Skip to content

Career Advice from Mary Pat

2013 June 11

marypat

At school, we are constantly given assignments to work in groups.  Often it is not the subject matter that makes the projects hard, but it is the coordinating of all the group members.  I wanted to get the perspective of an EPA employee who is tasked with coordinating a variety of people, so I sat down with Mary Pat Tyson. 

 

What is your position at the EPA?

I am the Branch Chief of the Air Toxics and Assessment Branch.  I manage three different sections: Toxics and Global Atmosphere, Indoor and Voluntary Programs, and Air Monitoring and Analysis Sections.  

Do you have prior work experiences that led you to the EPA?

During college I worked in a laboratory analyzing water samples for a drinking water project.  During that time I became aware of the EPA and different programs.  I started at the EPA in the Superfund Division working on hazardous waste site cleanup.  I moved on to a Branch Chief position in the Water Division where I worked on planning and grants along with the tribal programs.

What is a typical day like for you?

On a typical day I come in, check my email, and then meetings start.  Around 8, I have people in and out of my office for the rest of the day.  I have meetings with my boss, the section chiefs, and different state agencies.  I am also the President of the Federal Managers Association for EPA and work on issues that are of interest to federal managers.

What is the best part of your job?

Getting work done!  Getting to know the people and the work that excites them.  I love hearing about their work and helping out where I can.  In my role, I get to help people achieve their highest potential.  I enjoy communicating with section chiefs to make sure we have a strong team. 

Did you always have an interest in the environment?

I grew up in the city.  I enjoyed playing at parks, but never really was a nature person.  In high school a teacher suggested I study engineering because I was good at math and science.  This eventually led to me focusing in on studying environmental engineering.

What classes did you take in school that you use on the job today?

I took some practical classes about project management with teams.  Those have been very useful on the job.  In addition, math, science, and chemistry classes are always important.

Do you have any advice for kids today who have an interest in protecting our environment?

There are so many clubs and organizations to get involved with and learn about the environment.  Every neighborhood has opportunities to do your part.  In addition, the web is an info explosion!  You can learn how to start a compost pile in your backyard from a website.  It is important to stay close to the earth.  Take science and math classes.  The opportunities are endless!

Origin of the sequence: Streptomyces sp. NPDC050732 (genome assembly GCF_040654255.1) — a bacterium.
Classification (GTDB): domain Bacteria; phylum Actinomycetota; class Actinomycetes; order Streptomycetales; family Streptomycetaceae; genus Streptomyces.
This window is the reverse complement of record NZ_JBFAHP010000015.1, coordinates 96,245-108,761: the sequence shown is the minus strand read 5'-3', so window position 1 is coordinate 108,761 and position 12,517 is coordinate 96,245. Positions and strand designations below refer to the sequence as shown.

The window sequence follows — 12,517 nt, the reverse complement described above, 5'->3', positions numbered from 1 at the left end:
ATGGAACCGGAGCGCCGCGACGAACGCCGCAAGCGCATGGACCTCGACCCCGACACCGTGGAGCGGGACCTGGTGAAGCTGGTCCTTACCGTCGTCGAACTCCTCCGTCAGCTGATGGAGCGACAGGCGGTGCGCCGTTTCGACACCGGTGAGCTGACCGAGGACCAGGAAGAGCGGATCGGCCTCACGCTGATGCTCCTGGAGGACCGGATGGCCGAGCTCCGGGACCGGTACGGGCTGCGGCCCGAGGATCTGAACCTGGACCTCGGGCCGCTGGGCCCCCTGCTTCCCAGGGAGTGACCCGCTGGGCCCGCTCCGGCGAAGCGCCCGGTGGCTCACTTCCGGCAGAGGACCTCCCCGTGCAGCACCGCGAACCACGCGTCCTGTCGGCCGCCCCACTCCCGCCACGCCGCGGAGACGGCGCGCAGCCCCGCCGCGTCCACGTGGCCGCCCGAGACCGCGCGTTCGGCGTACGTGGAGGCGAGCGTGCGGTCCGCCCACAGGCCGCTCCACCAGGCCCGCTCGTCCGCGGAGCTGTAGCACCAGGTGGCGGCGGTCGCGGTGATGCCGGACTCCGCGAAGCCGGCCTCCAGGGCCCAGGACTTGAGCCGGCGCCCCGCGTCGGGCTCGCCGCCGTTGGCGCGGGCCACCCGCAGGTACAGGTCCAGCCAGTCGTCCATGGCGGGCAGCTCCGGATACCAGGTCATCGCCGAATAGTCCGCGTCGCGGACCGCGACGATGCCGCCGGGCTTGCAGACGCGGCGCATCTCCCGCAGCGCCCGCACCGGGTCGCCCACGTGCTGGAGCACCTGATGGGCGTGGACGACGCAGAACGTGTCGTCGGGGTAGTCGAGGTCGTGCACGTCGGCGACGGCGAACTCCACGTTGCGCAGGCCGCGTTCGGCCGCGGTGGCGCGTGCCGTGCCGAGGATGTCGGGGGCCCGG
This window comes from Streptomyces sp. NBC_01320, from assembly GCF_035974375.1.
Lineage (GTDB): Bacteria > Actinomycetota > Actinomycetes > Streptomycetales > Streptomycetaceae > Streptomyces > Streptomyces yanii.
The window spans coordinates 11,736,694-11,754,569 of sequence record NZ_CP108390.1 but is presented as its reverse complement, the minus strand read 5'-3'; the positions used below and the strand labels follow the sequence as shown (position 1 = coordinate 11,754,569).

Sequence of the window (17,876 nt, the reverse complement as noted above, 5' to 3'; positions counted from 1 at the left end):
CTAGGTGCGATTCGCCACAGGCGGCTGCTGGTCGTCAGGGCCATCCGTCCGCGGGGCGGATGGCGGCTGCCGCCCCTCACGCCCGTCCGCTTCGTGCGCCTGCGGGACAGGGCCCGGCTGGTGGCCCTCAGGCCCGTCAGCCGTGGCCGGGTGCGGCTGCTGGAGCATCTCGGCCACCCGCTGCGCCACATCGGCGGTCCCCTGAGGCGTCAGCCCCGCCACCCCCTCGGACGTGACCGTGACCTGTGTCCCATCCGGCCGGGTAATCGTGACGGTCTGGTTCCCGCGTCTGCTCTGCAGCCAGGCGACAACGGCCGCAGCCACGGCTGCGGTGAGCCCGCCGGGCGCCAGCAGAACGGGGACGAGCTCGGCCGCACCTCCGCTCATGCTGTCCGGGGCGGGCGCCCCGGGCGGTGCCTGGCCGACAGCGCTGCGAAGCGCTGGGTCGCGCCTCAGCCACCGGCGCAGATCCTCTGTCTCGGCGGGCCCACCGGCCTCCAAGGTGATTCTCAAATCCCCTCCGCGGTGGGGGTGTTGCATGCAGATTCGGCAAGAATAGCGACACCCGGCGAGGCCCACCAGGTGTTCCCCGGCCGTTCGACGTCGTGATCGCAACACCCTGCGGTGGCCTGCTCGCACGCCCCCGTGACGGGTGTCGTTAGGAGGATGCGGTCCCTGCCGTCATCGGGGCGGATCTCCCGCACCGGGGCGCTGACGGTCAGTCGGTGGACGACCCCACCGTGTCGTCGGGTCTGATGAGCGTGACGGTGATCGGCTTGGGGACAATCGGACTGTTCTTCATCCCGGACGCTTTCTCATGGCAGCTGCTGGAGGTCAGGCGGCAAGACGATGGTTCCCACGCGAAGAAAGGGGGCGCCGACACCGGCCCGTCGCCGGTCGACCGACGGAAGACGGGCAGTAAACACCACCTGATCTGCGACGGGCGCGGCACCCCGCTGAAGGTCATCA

Kelly Siegel is a student volunteer in the EPA’s Air and Radiation Division in Region 5, and is currently obtaining her Master’s degree in Urban Planning and Policy at the University of Illinois at Chicago.  She has a passion for sustainable development, running, and traveling with friends.

Editor's Note: The opinions expressed in Greenversations are those of the author. They do not reflect EPA policy, endorsement, or action, and EPA does not verify the accuracy or science of the contents of the blog.

A Green Summer

2013 June 6

summer

Summer has always been my favorite season.  Not only is my birthday in the summer, but summer meant no school, the beach, and hanging out with friends.  Summer is also a great time to go green.  Here are a few tips to make your summer vacation green!

Look up your nearest farmers market and try out some local food, meet new people, and find some pretty neat things. 

  1. Ride your bike!  The weather is too nice to be stuck inside a stuffy car.
  2. Have a picnic with your friends.  Make sure to throw away or recycle all your trash.
  3. Stay local – I am sure there are many fun activities around your town that will result in a low environmental impact.  Go to the zoo, check out the beach, or visit a park!
  4. Conserve water.  Who cares if your grass isn’t the greenest on the block, at least you are saving water.
  5. Get outdoors!  The summer is no time for video and computer games.  Grab friends to play a pickup basketball or soccer game!

 What other green activities do you have planned for the summer?  Don’t forget to put on the SPF!

Kelly Siegel is a student volunteer in the EPA’s Air and Radiation Division in Region 5, and is currently obtaining her Master’s degree in Urban Planning and Policy at the University of Illinois at Chicago.  She has a passion for sustainable development, running, and traveling with friends.

Editor's Note: The opinions expressed in Greenversations are those of the author. They do not reflect EPA policy, endorsement, or action, and EPA does not verify the accuracy or science of the contents of the blog.

Building the Zephyr Wind Turbine

2013 June 5

Eco_Club_005[1]

When I entered Mahtomedi High School as a freshman, I wanted to join a club. I quickly realized that we didn’t have any clubs related to sustainability or the environment. I knew that several of my friends shared my interest, so I asked my friend, Spencer Legred, if he wanted to help get a club started. As freshman, we became the co-presidents of the Mahtomedi High School Eco Club. We have continued to meet every other Friday morning before school and consistently have had a group of about 15 students of all grades participating.

Fortunately for the Eco Club, there was a group in our community called the Mahtomedi Area Green Initiative that was very interested in working with us. The year we started, we found out that they were striving to put up a wind turbine in Mahtomedi near the high school. We thought it was a great idea, especially since our school mascot is the Zephyrs, and they were excited to have high school students get involved in the project. Not only would the students be enthused about something in our first year as a club, but we could also show the community that the issue was indeed important to the youth of our community.